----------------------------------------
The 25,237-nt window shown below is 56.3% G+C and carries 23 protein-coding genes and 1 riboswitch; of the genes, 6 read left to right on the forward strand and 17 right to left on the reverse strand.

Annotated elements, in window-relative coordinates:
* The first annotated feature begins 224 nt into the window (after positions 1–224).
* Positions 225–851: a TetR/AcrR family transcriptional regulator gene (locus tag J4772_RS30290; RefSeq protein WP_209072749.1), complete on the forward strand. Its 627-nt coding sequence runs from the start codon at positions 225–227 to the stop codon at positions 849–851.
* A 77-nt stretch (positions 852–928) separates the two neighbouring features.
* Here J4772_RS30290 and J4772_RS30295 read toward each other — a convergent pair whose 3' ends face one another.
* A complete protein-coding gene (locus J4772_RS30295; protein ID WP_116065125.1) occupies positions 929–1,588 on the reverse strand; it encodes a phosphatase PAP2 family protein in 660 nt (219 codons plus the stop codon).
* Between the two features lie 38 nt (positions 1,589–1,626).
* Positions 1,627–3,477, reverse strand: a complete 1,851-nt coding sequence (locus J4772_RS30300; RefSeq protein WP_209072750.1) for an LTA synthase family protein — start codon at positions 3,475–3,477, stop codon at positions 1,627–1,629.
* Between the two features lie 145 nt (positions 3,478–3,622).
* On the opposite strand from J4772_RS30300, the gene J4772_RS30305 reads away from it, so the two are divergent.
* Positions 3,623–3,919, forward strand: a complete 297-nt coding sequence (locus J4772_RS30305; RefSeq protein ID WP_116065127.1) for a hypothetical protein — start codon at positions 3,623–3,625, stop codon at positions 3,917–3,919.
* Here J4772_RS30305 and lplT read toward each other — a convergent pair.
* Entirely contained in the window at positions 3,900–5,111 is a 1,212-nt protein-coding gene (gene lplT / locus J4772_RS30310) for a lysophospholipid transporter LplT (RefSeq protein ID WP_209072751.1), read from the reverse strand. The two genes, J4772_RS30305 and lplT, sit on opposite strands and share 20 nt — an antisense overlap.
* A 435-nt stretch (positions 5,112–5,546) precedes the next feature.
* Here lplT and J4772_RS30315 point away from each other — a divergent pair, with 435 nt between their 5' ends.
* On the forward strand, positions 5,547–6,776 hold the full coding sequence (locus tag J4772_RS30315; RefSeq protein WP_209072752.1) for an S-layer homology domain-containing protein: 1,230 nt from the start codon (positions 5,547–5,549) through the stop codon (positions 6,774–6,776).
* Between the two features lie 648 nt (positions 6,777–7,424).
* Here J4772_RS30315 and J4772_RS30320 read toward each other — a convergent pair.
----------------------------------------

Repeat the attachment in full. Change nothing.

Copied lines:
The 25,237-nt window shown below is 56.3% G+C and carries 23 protein-coding genes and 1 riboswitch; of the genes, 6 read left to right on the forward strand and 17 right to left on the reverse strand.

Annotated elements, in window-relative coordinates:
* The first annotated feature begins 224 nt into the window (after positions 1–224).
* Positions 225–851: a TetR/AcrR family transcriptional regulator gene (locus tag J4772_RS30290; RefSeq protein WP_209072749.1), complete on the forward strand. Its 627-nt coding sequence runs from the start codon at positions 225–227 to the stop codon at positions 849–851.
* A 77-nt stretch (positions 852–928) separates the two neighbouring features.
* Here J4772_RS30290 and J4772_RS30295 read toward each other — a convergent pair whose 3' ends face one another.
* A complete protein-coding gene (locus J4772_RS30295; protein ID WP_116065125.1) occupies positions 929–1,588 on the reverse strand; it encodes a phosphatase PAP2 family protein in 660 nt (219 codons plus the stop codon).
* Between the two features lie 38 nt (positions 1,589–1,626).
* Positions 1,627–3,477, reverse strand: a complete 1,851-nt coding sequence (locus J4772_RS30300; RefSeq protein WP_209072750.1) for an LTA synthase family protein — start codon at positions 3,475–3,477, stop codon at positions 1,627–1,629.
* Between the two features lie 145 nt (positions 3,478–3,622).
* On the opposite strand from J4772_RS30300, the gene J4772_RS30305 reads away from it, so the two are divergent.
* Positions 3,623–3,919, forward strand: a complete 297-nt coding sequence (locus J4772_RS30305; RefSeq protein ID WP_116065127.1) for a hypothetical protein — start codon at positions 3,623–3,625, stop codon at positions 3,917–3,919.
* Here J4772_RS30305 and lplT read toward each other — a convergent pair.
* Entirely contained in the window at positions 3,900–5,111 is a 1,212-nt protein-coding gene (gene lplT / locus J4772_RS30310) for a lysophospholipid transporter LplT (RefSeq protein ID WP_209072751.1), read from the reverse strand. The two genes, J4772_RS30305 and lplT, sit on opposite strands and share 20 nt — an antisense overlap.
* A 435-nt stretch (positions 5,112–5,546) precedes the next feature.
* Here lplT and J4772_RS30315 point away from each other — a divergent pair, with 435 nt between their 5' ends.
* On the forward strand, positions 5,547–6,776 hold the full coding sequence (locus tag J4772_RS30315; RefSeq protein WP_209072752.1) for an S-layer homology domain-containing protein: 1,230 nt from the start codon (positions 5,547–5,549) through the stop codon (positions 6,774–6,776).
* Between the two features lie 648 nt (positions 6,777–7,424).
* Here J4772_RS30315 and J4772_RS30320 read toward each other — a convergent pair.